Pacific Galvanizing in Oakland agreed last week to keep runoff contaminated with metals from flowing into nearby storm drains that empty into San Francisco Bay. The agreement settled Baykeeper’s Clean Water Act lawsuit against Pacific Galvanizing, and will protect the Bay from pollutants that include zinc, lead, aluminum, iron, oil, grease, fuel, sulfuric acid, and other toxic chemicals.
Baykeeper began investigating Pacific Galvanizing after we found that the facility’s own testing showed that for five years, the site’s runoff has contained pollutants in amounts higher than EPA levels of concern. Earlier this year, Baykeeper Volunteer Pollution Investigator David Wren, shown in the photo at right, collected a sample of storm water running off the site. Our laboratory testing confirmed that the runoff was contaminated with high levels of several metals.
Galvanizing is a process where products made of steel or other metals are coated with molten zinc to prevent rust. Pacific Galvanizing’s preparation process also involves immersing the metal products in sulfuric acid.
The company already had some controls in place to prevent runoff pollution, including a system for filtering polluted storm water before it leaves the site. The galvanizing process also takes place inside the facility’s building, where it is not exposed to rain. However, the company stores metals and other materials on paved outdoor yards exposed to rain, and trucks and forklifts are used to move materials around. Metal and acid residues, oil and fuel from vehicles, and dirt all accumulate on the paved areas. When it rains, the accumulated pollution has been washing down the facility driveways into storm drains that flow, with no filtering or treatment, to San Leandro Bay, an inlet of San Francisco Bay.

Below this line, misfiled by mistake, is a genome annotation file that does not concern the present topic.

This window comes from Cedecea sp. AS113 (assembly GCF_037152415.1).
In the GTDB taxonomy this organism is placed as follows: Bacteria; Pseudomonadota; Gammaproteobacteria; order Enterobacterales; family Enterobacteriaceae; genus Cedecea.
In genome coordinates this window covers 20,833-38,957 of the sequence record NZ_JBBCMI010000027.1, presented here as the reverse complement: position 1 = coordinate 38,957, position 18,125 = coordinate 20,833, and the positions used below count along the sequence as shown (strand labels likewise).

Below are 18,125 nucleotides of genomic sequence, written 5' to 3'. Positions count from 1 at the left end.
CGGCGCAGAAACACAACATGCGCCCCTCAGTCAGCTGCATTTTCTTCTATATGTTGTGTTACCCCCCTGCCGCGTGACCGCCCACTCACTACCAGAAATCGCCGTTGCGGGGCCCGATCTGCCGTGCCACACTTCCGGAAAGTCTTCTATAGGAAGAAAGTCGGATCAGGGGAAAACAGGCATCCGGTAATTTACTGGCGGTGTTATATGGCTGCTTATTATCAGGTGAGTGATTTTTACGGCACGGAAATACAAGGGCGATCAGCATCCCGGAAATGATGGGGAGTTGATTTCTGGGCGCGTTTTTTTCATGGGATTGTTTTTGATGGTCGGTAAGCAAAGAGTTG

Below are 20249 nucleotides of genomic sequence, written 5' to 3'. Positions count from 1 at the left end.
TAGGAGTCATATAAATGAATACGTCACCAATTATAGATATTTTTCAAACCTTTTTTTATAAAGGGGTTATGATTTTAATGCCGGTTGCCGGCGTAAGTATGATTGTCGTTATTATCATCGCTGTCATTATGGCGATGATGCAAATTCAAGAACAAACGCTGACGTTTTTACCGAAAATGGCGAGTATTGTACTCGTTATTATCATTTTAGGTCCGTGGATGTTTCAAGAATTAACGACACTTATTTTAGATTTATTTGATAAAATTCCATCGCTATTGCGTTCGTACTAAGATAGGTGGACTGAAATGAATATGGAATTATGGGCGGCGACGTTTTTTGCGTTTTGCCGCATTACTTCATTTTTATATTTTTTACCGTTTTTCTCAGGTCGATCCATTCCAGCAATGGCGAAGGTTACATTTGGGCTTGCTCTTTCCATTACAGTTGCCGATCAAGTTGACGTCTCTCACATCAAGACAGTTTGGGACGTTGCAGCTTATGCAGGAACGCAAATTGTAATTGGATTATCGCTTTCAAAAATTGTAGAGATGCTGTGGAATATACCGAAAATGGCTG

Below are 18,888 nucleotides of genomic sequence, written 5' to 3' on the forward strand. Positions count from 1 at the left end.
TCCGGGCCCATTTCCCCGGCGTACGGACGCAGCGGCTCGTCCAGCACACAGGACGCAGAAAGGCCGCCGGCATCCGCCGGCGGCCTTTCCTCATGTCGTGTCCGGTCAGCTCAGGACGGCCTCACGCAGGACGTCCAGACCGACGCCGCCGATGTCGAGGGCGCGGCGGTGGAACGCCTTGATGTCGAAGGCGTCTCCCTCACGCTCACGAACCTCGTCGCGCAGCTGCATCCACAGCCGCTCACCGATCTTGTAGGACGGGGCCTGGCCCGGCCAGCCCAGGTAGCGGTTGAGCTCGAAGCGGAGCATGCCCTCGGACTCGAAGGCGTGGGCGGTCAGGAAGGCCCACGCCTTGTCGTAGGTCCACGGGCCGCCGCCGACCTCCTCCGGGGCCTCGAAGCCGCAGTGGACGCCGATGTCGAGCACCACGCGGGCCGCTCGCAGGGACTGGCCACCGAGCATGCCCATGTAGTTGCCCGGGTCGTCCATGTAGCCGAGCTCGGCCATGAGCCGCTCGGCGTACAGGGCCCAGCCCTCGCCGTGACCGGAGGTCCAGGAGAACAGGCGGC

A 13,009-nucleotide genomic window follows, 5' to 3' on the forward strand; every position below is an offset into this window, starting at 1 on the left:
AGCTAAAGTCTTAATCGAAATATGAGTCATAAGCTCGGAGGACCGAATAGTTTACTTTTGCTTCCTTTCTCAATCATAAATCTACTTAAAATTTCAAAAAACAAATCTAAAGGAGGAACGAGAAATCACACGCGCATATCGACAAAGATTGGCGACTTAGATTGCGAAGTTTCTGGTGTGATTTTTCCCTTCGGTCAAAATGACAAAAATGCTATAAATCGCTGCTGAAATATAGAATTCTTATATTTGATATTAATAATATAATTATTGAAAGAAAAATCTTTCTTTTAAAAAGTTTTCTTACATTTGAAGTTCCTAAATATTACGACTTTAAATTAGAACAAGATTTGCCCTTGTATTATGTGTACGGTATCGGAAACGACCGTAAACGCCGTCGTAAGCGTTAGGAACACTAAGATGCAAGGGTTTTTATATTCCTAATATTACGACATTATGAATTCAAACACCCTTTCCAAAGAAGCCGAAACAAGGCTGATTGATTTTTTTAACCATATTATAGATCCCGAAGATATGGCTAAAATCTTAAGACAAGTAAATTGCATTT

Baykeeper’s settlement agreement requires Pacific Galvanizing to install a trench drain at the end of its driveway to collect storm water and direct it to the facility’s storm water treatment system. The company will also vacuum sweep its paved areas and driveways twice per day during the rainy season to help reduce pollutants coming in contact with storm water.
In addition, to partly make up for its past pollution, Pacific Galvanizing will provide funds to The Rose Foundation for Communities and the Environment for projects by other nonprofits that benefit the San Francisco Bay watershed.
This legally-binding cleanup agreement with Pacific Galvanizing is the latest victory in Baykeeper’s Bay-Safe Industry Campaign. The campaign targets widespread, illegal runoff that flows into San Francisco Bay from most of the Bay Area’s 1,300 industrial facilities. In addition to legal action against Pacific Galvanizing and other facilities found to be significantly polluting the Bay, the campaign includes outreach and education to industrial facilities, and advocacy for tighter regulations on industrial storm water.